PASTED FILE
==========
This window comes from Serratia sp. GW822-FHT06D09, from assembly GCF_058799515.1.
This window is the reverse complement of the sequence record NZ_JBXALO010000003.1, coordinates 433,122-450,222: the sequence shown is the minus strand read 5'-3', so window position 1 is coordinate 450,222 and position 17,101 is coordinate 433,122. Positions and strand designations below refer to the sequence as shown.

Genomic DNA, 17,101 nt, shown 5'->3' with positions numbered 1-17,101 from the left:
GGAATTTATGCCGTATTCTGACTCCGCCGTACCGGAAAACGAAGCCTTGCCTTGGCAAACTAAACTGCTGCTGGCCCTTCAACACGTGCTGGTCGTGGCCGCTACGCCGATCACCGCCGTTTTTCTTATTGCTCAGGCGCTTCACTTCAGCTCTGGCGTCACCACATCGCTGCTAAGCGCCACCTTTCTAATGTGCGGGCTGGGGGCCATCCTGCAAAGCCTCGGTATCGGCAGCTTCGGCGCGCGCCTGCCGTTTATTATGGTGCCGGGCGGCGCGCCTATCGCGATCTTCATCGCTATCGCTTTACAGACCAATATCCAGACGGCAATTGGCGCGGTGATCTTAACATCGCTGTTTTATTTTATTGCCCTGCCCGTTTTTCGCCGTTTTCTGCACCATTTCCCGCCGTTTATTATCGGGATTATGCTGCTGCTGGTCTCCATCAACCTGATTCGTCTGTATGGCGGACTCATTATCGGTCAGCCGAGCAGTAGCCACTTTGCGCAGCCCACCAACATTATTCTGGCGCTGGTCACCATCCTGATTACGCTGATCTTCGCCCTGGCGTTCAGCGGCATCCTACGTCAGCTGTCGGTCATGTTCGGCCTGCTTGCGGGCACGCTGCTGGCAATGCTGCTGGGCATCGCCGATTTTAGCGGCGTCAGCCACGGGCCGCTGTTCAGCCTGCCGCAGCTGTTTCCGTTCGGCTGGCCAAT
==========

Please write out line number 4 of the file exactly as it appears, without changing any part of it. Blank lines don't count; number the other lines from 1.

GGAATTTATGCCGTATTCTGACTCCGCCGTACCGGAAAACGAAGCCTTGCCTTGGCAAACTAAACTGCTGCTGGCCCTTCAACACGTGCTGGTCGTGGCCGCTACGCCGATCACCGCCGTTTTTCTTATTGCTCAGGCGCTTCACTTCAGCTCTGGCGTCACCACATCGCTGCTAAGCGCCACCTTTCTAATGTGCGGGCTGGGGGCCATCCTGCAAAGCCTCGGTATCGGCAGCTTCGGCGCGCGCCTGCCGTTTATTATGGTGCCGGGCGGCGCGCCTATCGCGATCTTCATCGCTATCGCTTTACAGACCAATATCCAGACGGCAATTGGCGCGGTGATCTTAACATCGCTGTTTTATTTTATTGCCCTGCCCGTTTTTCGCCGTTTTCTGCACCATTTCCCGCCGTTTATTATCGGGATTATGCTGCTGCTGGTCTCCATCAACCTGATTCGTCTGTATGGCGGACTCATTATCGGTCAGCCGAGCAGTAGCCACTTTGCGCAGCCCACCAACATTATTCTGGCGCTGGTCACCATCCTGATTACGCTGATCTTCGCCCTGGCGTTCAGCGGCATCCTACGTCAGCTGTCGGTCATGTTCGGCCTGCTTGCGGGCACGCTGCTGGCAATGCTGCTGGGCATCGCCGATTTTAGCGGCGTCAGCCACGGGCCGCTGTTCAGCCTGCCGCAGCTGTTTCCGTTCGGCTGGCCAAT